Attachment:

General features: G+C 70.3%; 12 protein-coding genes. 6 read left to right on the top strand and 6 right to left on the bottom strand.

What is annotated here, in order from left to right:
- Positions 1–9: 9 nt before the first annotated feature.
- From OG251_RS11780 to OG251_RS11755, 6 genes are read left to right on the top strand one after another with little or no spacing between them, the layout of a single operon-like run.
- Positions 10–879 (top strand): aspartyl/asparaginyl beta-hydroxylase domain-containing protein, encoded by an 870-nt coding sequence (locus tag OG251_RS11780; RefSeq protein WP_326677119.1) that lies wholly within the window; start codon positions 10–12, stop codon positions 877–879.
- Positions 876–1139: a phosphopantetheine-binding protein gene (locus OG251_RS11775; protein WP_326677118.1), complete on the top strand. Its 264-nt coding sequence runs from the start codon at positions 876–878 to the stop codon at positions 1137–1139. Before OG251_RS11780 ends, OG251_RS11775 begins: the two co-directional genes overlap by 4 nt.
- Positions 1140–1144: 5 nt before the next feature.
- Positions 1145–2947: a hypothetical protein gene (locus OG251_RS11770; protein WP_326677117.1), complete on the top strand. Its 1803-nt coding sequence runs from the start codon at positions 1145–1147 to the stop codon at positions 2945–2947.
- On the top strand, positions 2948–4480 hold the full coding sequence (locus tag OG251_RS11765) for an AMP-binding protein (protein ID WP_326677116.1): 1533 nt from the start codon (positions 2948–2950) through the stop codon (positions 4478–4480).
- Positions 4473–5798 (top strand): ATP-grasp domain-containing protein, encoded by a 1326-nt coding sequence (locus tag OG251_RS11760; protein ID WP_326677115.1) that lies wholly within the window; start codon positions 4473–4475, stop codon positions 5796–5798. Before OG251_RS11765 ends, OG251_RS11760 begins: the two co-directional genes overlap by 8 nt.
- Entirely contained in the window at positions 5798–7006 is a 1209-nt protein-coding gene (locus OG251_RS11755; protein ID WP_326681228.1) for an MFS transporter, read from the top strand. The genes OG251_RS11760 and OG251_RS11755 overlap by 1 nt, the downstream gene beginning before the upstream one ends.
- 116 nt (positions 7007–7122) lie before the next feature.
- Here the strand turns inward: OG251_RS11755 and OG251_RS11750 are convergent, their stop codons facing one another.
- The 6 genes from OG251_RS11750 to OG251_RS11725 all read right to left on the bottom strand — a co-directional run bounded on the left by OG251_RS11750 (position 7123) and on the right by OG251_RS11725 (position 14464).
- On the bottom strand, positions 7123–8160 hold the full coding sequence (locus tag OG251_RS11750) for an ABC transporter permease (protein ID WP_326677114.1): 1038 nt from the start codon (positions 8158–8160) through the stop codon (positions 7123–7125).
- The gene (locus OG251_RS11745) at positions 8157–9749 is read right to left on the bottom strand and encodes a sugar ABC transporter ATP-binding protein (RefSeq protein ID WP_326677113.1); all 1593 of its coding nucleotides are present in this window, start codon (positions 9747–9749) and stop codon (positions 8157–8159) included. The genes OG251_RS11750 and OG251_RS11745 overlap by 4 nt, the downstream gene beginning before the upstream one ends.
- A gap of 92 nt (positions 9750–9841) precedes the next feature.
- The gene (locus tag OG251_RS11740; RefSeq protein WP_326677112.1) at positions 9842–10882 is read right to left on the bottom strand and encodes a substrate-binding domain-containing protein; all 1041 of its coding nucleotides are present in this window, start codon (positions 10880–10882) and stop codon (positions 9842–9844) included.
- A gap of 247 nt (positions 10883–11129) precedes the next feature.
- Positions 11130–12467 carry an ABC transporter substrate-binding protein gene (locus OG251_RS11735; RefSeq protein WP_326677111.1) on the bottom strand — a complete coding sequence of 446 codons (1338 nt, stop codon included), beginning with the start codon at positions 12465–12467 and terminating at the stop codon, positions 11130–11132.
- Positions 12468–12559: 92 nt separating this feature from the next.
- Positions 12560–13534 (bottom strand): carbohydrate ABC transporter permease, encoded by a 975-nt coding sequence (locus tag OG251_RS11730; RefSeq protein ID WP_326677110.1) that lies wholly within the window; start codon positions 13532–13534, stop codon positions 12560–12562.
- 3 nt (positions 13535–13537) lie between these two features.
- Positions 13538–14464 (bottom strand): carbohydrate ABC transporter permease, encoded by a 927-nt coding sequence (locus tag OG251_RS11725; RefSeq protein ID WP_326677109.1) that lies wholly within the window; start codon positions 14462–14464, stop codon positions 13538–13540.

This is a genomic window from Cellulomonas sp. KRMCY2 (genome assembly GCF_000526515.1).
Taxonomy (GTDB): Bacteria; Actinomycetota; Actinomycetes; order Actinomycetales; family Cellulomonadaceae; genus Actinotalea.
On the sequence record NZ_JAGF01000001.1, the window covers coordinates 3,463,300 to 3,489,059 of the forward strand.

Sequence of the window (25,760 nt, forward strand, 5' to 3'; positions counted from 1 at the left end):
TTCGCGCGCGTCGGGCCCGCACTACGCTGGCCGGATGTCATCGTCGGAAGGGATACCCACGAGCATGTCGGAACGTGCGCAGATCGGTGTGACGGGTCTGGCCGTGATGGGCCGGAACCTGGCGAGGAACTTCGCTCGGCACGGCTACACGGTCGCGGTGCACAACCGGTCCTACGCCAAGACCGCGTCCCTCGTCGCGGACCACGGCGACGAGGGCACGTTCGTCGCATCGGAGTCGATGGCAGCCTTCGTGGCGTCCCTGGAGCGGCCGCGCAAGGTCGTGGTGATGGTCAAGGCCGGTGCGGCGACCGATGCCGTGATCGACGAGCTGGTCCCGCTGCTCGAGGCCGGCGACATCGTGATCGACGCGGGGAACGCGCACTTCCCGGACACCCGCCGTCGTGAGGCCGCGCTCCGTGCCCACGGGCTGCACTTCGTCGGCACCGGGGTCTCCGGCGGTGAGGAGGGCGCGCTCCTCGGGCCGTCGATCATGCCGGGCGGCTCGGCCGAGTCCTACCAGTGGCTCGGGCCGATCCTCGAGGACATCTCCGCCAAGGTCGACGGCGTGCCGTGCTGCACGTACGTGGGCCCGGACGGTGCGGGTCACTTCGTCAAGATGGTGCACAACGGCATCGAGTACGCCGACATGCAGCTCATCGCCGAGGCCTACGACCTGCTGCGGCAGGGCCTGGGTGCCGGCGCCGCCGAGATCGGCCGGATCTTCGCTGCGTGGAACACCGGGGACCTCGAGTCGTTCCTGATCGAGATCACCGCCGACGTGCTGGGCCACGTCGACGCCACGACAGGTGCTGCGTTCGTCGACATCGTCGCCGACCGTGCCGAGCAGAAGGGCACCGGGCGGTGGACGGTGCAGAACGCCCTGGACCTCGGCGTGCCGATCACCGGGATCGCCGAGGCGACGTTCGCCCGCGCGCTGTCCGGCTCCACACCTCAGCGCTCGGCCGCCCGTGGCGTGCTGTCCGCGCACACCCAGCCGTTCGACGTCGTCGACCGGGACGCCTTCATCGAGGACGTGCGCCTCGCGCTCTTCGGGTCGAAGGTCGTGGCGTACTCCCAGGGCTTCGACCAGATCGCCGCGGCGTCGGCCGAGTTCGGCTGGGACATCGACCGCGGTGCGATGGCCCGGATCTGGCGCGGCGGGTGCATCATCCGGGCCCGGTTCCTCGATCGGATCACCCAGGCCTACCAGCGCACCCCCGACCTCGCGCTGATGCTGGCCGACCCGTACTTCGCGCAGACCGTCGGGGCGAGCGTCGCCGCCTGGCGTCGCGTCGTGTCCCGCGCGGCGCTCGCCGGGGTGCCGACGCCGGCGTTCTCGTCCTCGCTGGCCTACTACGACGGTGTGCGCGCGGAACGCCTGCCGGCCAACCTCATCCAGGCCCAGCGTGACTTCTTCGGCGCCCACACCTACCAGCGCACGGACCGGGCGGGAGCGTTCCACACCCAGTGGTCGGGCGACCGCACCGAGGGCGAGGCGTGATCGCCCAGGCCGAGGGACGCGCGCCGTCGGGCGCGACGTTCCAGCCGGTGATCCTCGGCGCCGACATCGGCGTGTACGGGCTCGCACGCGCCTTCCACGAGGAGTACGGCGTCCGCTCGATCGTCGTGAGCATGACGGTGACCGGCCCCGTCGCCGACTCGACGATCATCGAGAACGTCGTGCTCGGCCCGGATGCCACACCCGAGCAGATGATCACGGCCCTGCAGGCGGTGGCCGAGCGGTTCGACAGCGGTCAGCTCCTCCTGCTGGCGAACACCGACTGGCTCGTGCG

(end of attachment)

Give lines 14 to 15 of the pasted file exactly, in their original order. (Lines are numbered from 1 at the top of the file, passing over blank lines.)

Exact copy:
- The 6 genes from OG251_RS11750 to OG251_RS11725 all read right to left on the bottom strand — a co-directional run bounded on the left by OG251_RS11750 (position 7123) and on the right by OG251_RS11725 (position 14464).
- On the bottom strand, positions 7123–8160 hold the full coding sequence (locus tag OG251_RS11750) for an ABC transporter permease (protein ID WP_326677114.1): 1038 nt from the start codon (positions 8158–8160) through the stop codon (positions 7123–7125).